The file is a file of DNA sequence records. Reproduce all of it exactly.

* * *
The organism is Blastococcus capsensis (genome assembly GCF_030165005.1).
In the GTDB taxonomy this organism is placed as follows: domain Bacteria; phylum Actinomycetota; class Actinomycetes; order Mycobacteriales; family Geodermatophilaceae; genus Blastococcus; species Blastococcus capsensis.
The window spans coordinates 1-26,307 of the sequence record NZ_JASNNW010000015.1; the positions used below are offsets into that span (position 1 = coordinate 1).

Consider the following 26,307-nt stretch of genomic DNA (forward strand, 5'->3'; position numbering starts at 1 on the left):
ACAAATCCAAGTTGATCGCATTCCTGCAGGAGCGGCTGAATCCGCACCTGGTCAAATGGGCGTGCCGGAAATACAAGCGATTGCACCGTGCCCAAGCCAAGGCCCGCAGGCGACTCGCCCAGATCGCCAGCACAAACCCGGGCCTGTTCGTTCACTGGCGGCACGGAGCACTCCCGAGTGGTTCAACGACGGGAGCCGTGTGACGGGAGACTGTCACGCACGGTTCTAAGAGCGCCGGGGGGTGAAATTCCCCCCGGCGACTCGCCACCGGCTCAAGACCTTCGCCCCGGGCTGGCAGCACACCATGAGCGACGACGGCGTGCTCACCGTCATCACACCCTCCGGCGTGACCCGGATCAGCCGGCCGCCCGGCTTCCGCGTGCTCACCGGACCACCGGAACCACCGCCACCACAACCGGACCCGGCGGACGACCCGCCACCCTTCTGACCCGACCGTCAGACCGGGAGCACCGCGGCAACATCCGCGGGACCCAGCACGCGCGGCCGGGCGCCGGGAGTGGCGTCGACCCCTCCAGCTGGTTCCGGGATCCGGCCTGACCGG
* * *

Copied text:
The organism is Blastococcus capsensis (genome assembly GCF_030165005.1).
In the GTDB taxonomy this organism is placed as follows: domain Bacteria; phylum Actinomycetota; class Actinomycetes; order Mycobacteriales; family Geodermatophilaceae; genus Blastococcus; species Blastococcus capsensis.
The window spans coordinates 1-26,307 of the sequence record NZ_JASNNW010000015.1; the positions used below are offsets into that span (position 1 = coordinate 1).

Consider the following 26,307-nt stretch of genomic DNA (forward strand, 5'->3'; position numbering starts at 1 on the left):
ACAAATCCAAGTTGATCGCATTCCTGCAGGAGCGGCTGAATCCGCACCTGGTCAAATGGGCGTGCCGGAAATACAAGCGATTGCACCGTGCCCAAGCCAAGGCCCGCAGGCGACTCGCCCAGATCGCCAGCACAAACCCGGGCCTGTTCGTTCACTGGCGGCACGGAGCACTCCCGAGTGGTTCAACGACGGGAGCCGTGTGACGGGAGACTGTCACGCACGGTTCTAAGAGCGCCGGGGGGTGAAATTCCCCCCGGCGACTCGCCACCGGCTCAAGACCTTCGCCCCGGGCTGGCAGCACACCATGAGCGACGACGGCGTGCTCACCGTCATCACACCCTCCGGCGTGACCCGGATCAGCCGGCCGCCCGGCTTCCGCGTGCTCACCGGACCACCGGAACCACCGCCACCACAACCGGACCCGGCGGACGACCCGCCACCCTTCTGACCCGACCGTCAGACCGGGAGCACCGCGGCAACATCCGCGGGACCCAGCACGCGCGGCCGGGCGCCGGGAGTGGCGTCGACCCCTCCAGCTGGTTCCGGGATCCGGCCTGACCGG